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The Tesla Bricking controversy could smash Tesla Motors

The controversy over whether a Tesla Roadster can be bricked is building, running the risk of spooking Tesla’s customers just as the company is about to start production and delivery of the Model S, and just as customers are beginning to line up with deposits on the Model X.

Yesterday a controversy popped up over the risk of Bricking a Tesla Roadster if it sits idle, parked, and not plugged in for a few weeks. Some subsystems that never turn off will drain the battery pack far enough to render the Roadster an inert hunk of metal and carbon fiber. In the wake of this report we have a duel between websites, possible indiscretions by Tesla Motors, uncertainty over whether future Model S and Model X owners will face the same issue, and public sentiment turning against Tesla.

The issue is that some subsystems in the Tesla Roadster stay on, draining power from the battery, even if the car itself is “off”. Because there is no protection against the battery pack being drained completely, this can ruin the battery pack. It’s well known in battery pack design that lithium battery cells are permanently damaged if the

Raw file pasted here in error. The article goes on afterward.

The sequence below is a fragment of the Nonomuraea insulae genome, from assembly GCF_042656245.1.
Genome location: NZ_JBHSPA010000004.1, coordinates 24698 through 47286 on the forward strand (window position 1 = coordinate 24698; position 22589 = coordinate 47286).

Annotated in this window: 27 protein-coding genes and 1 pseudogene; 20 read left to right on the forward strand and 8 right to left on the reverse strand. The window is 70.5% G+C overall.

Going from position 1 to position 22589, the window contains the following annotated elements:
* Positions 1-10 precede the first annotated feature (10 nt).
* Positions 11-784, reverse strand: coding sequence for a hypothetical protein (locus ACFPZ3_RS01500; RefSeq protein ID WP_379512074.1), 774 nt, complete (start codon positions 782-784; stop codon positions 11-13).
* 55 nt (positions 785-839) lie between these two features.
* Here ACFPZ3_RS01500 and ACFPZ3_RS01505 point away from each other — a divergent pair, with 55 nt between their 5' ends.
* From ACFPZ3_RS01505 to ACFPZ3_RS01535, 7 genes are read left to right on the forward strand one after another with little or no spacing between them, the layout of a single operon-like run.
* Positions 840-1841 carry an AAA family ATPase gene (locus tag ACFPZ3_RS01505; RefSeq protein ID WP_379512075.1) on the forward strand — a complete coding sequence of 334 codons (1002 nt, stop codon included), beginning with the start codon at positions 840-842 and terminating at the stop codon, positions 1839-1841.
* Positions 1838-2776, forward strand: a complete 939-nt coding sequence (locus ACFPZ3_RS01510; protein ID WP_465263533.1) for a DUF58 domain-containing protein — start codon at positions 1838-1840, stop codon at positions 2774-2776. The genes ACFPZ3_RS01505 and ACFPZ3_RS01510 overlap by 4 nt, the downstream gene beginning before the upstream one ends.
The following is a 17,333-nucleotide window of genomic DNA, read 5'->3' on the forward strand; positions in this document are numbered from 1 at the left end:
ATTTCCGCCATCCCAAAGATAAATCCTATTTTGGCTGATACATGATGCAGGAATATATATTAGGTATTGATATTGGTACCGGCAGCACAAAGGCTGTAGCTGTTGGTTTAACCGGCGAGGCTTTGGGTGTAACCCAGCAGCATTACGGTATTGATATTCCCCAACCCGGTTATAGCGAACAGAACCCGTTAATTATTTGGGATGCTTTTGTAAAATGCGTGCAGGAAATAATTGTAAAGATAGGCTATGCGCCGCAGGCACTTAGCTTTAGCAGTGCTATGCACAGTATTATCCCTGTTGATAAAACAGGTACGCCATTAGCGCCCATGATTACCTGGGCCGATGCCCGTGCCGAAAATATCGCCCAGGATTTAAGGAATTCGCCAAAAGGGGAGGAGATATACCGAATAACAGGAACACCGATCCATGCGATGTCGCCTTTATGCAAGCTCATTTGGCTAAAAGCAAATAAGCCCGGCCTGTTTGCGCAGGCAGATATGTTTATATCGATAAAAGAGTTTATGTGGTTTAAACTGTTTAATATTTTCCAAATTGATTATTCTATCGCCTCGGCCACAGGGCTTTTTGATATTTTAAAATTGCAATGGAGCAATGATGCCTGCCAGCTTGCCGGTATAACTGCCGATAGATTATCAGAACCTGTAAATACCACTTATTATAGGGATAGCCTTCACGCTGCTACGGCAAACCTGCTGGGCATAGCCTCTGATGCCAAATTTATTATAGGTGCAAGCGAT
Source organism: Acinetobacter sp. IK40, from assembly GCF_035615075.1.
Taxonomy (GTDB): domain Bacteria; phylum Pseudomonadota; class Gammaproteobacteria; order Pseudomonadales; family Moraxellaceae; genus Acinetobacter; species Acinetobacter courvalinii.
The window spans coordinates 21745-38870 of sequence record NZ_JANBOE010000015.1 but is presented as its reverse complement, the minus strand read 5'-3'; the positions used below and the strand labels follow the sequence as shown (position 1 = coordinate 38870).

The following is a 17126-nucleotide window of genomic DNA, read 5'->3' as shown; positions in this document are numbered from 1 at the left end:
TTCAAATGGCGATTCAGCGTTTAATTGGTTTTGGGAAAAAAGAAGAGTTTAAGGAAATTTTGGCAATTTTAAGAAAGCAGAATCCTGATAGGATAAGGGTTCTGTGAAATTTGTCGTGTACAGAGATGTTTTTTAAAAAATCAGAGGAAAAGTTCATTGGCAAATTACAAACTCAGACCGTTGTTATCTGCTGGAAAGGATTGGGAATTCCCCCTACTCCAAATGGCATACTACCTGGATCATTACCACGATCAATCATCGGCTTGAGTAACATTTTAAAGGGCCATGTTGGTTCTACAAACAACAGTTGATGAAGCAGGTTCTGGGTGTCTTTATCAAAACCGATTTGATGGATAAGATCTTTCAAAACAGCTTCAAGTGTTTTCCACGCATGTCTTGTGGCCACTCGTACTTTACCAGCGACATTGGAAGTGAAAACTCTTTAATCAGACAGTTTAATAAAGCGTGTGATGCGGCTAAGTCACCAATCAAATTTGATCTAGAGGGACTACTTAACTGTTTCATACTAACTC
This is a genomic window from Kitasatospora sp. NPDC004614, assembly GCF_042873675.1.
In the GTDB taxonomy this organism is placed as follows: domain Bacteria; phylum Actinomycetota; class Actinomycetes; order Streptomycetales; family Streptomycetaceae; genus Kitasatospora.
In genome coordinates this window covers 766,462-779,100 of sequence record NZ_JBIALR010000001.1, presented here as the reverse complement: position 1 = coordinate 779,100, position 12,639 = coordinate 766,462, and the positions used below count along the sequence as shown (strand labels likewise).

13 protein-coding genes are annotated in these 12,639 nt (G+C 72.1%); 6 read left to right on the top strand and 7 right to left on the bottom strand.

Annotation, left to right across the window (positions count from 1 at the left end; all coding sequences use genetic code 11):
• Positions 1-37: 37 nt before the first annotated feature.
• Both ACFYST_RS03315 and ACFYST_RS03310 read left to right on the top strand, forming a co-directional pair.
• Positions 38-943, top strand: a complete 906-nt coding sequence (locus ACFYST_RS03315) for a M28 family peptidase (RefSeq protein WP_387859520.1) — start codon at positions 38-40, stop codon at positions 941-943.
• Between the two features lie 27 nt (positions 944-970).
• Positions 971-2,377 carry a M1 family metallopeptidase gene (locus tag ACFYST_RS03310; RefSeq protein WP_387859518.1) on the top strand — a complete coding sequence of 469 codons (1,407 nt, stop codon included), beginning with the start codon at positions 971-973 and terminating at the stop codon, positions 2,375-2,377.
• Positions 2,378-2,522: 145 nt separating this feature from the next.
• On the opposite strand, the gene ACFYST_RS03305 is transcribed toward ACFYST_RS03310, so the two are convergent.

voltage falls below a low voltage cutoff point, such as would happen if the pack has a constant drain and is not recharged. Tesla has confirmed this can occur, but downplays the bricking risk because they not only warn Roadster
owners against this possibility, they also proactively monitor (remotely) the state of charge in all Roadsters to detect ones whose battery pack is dangerously low. One can interpret Tesla’s stance as pushing the responsibility on the owner, just as the owner of a gas car is responsible for regular oil changes necessary to avoid damage to the car.

One note in passing. A battery pack replacement wouldn’t be needed if the Tesla Roadster contained circuitry to shut everything off before the battery pack state of charge fell too low. If the state of charge fell too low, and automatic protection circuits shut everything off, a service technician would simply be able to force the car into recharge mode. Because the battery pack has to be replaced in these cases, it demonstrates that the Roadster does not have an automatic protection of this sort.

Electric vehicle charging station guide

The controversial part of this comes from a story published on Green Car Reports, and a response published on Jalopnik. GCR somehow obtained a letter from Max Drucker, owner of Tesla Roadster #340. In that letter Drucker explained how he had met Elon Musk at the Model X launch party, how he has deposits down on both the Model S and Model X, how he is a great fan of Tesla, but that he is gravely concerned over the risk to Tesla due to the design flaw that bricked his Tesla Roadster. In their response Jalopnik questions how GCR got ahold of that letter, and points out that GCR’s article title changed from “Is Tesla ‘Bricking’ Story Just An Angry Owner’s Shakedown” to the less inflammatory “Is Tesla ‘Bricking’ Story Just An Angry Owner’s Warranty Claim.”